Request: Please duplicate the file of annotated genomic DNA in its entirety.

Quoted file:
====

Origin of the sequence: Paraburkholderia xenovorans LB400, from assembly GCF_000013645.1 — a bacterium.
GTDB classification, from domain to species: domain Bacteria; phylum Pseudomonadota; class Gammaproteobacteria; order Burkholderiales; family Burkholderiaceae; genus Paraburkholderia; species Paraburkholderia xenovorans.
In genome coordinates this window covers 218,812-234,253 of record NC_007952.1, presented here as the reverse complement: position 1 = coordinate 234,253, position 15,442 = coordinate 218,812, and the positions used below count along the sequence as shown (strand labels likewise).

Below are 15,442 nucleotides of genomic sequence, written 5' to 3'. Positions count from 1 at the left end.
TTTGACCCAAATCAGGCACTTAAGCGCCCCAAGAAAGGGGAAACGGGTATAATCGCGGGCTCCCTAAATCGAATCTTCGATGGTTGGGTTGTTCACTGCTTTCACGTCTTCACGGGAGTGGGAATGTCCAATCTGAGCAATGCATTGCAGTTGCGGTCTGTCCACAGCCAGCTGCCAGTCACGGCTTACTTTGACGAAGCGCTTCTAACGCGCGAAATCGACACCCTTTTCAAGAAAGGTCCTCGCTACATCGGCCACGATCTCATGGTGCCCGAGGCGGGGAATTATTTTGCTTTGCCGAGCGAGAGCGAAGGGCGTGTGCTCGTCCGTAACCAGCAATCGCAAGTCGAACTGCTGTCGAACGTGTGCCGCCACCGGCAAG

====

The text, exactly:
Origin of the sequence: Paraburkholderia xenovorans LB400, from assembly GCF_000013645.1 — a bacterium.
GTDB classification, from domain to species: domain Bacteria; phylum Pseudomonadota; class Gammaproteobacteria; order Burkholderiales; family Burkholderiaceae; genus Paraburkholderia; species Paraburkholderia xenovorans.
In genome coordinates this window covers 218,812-234,253 of record NC_007952.1, presented here as the reverse complement: position 1 = coordinate 234,253, position 15,442 = coordinate 218,812, and the positions used below count along the sequence as shown (strand labels likewise).

Below are 15,442 nucleotides of genomic sequence, written 5' to 3'. Positions count from 1 at the left end.
TTTGACCCAAATCAGGCACTTAAGCGCCCCAAGAAAGGGGAAACGGGTATAATCGCGGGCTCCCTAAATCGAATCTTCGATGGTTGGGTTGTTCACTGCTTTCACGTCTTCACGGGAGTGGGAATGTCCAATCTGAGCAATGCATTGCAGTTGCGGTCTGTCCACAGCCAGCTGCCAGTCACGGCTTACTTTGACGAAGCGCTTCTAACGCGCGAAATCGACACCCTTTTCAAGAAAGGTCCTCGCTACATCGGCCACGATCTCATGGTGCCCGAGGCGGGGAATTATTTTGCTTTGCCGAGCGAGAGCGAAGGGCGTGTGCTCGTCCGTAACCAGCAATCGCAAGTCGAACTGCTGTCGAACGTGTGCCGCCACCGGCAAG